RRU in the Media
A guiding force
When Dan George was asked to be an independent and neutral facilitator on the Enbridge Northern Gateway Project, he was hesitant to get involved in a debate that has divided British Columbians.
“When I was asked to do this, I sought counsel from a couple of chiefs,” says George, president and lead negotiator with Four Directions Management Services. “One said, ‘Don’t do it. Your presence in the room will legitimize that project.’ Another chief said, ‘Do it, Dan. Your presence in the room will legitimize aboriginal rights and title.’ Then I talked to the real chief in my life and that’s my wife, who’s my business partner, and she said, ‘This is what we do, Dan. This is what you went to university to do. This is what you’re trained in, so we do it.’”
And so they did.
“When I thought about the legacy of mistrust that our people have with the federal and provincial crown, with industry and oftentimes with one another, I thought I could step into that space and help people come together and find common ground,” says George, whose courage was bolstered by his RRU degree. “Going to Royal Roads was a major turning point in my life. It gave me a lot of the theory behind the practice. It legitimized me in some people’s eyes. It opened doors for me that would have otherwise been closed. But more importantly, it built up my own self-esteem and my confidence.”
George, a graduate of the MA in Conflict Analysis and Management program, was hired by Enbridge in 2008 to design, establish and implement the Community Advisory Boards (CABs) along the proposed path of the pipeline. The five advisory boards are based in Edmonton, Grand Prairie, Prince George, Terrace and Kitimat. The boards are comprised of representatives from Aboriginal groups, local government, industry, environmental organizations and other stakeholders. About 150 people in total have been regularly participating. The public is also welcome at the sessions, which take place in each community quarterly.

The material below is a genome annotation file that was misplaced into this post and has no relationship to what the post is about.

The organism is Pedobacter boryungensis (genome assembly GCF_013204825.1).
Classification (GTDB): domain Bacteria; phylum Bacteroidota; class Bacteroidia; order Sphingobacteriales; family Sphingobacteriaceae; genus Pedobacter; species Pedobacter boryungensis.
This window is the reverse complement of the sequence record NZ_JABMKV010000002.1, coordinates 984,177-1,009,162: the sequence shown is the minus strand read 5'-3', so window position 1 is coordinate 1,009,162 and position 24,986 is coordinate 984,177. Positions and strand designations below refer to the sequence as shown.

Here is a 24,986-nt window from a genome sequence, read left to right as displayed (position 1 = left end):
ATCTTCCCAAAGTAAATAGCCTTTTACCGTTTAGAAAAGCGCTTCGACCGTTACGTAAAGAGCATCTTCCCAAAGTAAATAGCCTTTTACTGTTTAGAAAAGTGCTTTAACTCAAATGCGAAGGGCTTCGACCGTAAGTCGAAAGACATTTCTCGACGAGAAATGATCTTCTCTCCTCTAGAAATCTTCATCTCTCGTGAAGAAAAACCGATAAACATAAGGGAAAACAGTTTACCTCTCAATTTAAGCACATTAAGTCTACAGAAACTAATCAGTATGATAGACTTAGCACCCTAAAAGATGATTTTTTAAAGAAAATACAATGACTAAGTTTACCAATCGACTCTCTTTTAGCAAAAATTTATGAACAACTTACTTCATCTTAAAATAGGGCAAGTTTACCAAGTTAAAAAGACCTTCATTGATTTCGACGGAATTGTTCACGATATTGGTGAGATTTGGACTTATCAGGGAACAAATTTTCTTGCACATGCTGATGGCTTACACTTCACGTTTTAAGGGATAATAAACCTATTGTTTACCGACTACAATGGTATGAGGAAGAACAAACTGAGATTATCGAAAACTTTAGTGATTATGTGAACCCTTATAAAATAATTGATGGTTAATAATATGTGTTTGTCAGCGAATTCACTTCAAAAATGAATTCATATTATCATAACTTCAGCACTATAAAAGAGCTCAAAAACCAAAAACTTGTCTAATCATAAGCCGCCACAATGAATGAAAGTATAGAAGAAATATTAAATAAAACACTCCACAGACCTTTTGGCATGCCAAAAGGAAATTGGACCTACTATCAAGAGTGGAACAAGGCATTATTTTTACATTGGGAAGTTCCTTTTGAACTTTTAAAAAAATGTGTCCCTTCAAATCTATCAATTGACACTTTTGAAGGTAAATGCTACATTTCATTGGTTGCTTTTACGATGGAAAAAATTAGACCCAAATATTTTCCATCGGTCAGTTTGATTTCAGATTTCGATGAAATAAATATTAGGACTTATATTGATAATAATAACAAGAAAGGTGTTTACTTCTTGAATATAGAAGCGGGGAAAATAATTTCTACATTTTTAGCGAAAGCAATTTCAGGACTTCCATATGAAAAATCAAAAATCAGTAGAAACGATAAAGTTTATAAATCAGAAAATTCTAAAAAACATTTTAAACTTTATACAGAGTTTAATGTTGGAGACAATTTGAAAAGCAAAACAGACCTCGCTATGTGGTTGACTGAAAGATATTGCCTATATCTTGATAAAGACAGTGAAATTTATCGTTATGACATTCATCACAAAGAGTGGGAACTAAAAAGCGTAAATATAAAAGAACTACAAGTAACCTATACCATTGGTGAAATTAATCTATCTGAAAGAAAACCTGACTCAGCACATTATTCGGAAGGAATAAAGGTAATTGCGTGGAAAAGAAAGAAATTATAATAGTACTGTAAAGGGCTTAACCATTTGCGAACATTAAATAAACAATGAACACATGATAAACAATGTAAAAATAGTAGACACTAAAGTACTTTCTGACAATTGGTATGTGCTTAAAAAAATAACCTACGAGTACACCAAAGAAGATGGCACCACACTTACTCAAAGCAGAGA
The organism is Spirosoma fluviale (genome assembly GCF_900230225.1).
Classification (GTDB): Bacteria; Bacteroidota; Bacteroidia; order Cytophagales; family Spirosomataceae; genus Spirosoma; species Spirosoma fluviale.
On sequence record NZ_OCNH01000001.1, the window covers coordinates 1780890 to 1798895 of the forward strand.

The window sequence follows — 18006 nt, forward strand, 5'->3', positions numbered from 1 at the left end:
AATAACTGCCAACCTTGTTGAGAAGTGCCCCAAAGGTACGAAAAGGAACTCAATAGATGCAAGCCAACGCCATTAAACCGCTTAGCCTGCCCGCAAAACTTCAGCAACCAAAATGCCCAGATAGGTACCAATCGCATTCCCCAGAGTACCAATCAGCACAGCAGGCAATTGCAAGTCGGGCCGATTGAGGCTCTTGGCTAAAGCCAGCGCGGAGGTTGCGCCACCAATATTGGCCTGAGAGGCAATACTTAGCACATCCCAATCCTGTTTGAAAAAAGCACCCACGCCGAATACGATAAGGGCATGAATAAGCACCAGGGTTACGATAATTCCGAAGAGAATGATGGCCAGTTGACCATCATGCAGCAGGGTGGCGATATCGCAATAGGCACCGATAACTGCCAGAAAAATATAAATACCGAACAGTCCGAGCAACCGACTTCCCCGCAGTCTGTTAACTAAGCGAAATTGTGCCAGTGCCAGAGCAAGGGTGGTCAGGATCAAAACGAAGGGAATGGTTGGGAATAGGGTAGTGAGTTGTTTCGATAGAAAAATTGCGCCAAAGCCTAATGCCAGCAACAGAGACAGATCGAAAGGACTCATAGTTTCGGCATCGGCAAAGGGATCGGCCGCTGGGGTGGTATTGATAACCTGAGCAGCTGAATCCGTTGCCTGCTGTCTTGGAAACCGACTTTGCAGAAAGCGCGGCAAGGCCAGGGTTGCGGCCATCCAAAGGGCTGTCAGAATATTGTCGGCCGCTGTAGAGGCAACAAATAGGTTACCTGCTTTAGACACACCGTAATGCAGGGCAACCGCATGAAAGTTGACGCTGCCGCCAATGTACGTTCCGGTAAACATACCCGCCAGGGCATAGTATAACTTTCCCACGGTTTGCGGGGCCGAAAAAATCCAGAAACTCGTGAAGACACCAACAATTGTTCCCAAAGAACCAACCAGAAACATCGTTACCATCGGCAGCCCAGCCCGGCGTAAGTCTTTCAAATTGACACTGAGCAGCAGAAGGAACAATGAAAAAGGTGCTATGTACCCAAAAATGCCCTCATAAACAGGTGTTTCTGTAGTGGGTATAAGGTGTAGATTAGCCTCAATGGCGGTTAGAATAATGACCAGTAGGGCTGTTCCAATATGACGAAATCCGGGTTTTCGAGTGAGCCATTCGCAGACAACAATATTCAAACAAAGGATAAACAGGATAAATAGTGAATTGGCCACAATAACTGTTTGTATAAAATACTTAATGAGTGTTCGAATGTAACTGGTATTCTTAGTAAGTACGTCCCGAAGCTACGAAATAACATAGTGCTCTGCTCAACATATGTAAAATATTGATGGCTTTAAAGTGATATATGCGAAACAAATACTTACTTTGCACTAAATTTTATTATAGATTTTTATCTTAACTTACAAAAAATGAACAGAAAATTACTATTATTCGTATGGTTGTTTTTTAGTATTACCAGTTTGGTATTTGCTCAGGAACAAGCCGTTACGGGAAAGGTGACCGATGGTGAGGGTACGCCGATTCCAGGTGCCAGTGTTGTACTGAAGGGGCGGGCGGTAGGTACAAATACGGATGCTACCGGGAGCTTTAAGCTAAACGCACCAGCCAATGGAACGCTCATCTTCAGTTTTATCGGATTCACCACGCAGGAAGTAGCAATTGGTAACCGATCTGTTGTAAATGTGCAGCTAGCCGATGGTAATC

“It’s been a really amazing experience to be a part of because the project is highly controversial and top of mind for many people,” says George, who takes on the role of facilitator at all of the advisory board meetings. “I’ve been able to use skills that I learned at Royal Roads and I’ve been able to hold the room and hold that conversation.”
The topics at the meetings include project design and risk, community benefits, business opportunities and Aboriginal traditions and laws. At each meeting, members determine a priority list of topic areas they would like discussed at the next meeting. While conversations can get heated, they are always civil and solutions-oriented.
“It’s not a forum for picketing and yelling at one another,” George explains. “We’ve created it to be a safe, respectful, inclusive place for people to learn about one another and to learn about the project itself so they can move towards decision-making that is more fact-based rather than emotion-based.”
The key to creating a positive, productive environment comes down to approach.
“My approach is grounded in respect, recognition and reconciliation,” says George, who is also consulting on the Liquefied Natural Gas Environmental Stewardship Initiative. “Respect for one another’s different points of view, recognition of our shared place on the land, reconciliation of world views and values – all moving towards the establishment of mutually beneficial relationships.”
For George, if people walk away from a session he’s facilitated feeling like they’ve been respected, heard and valued, regardless of the outcome, he knows he’s been successful.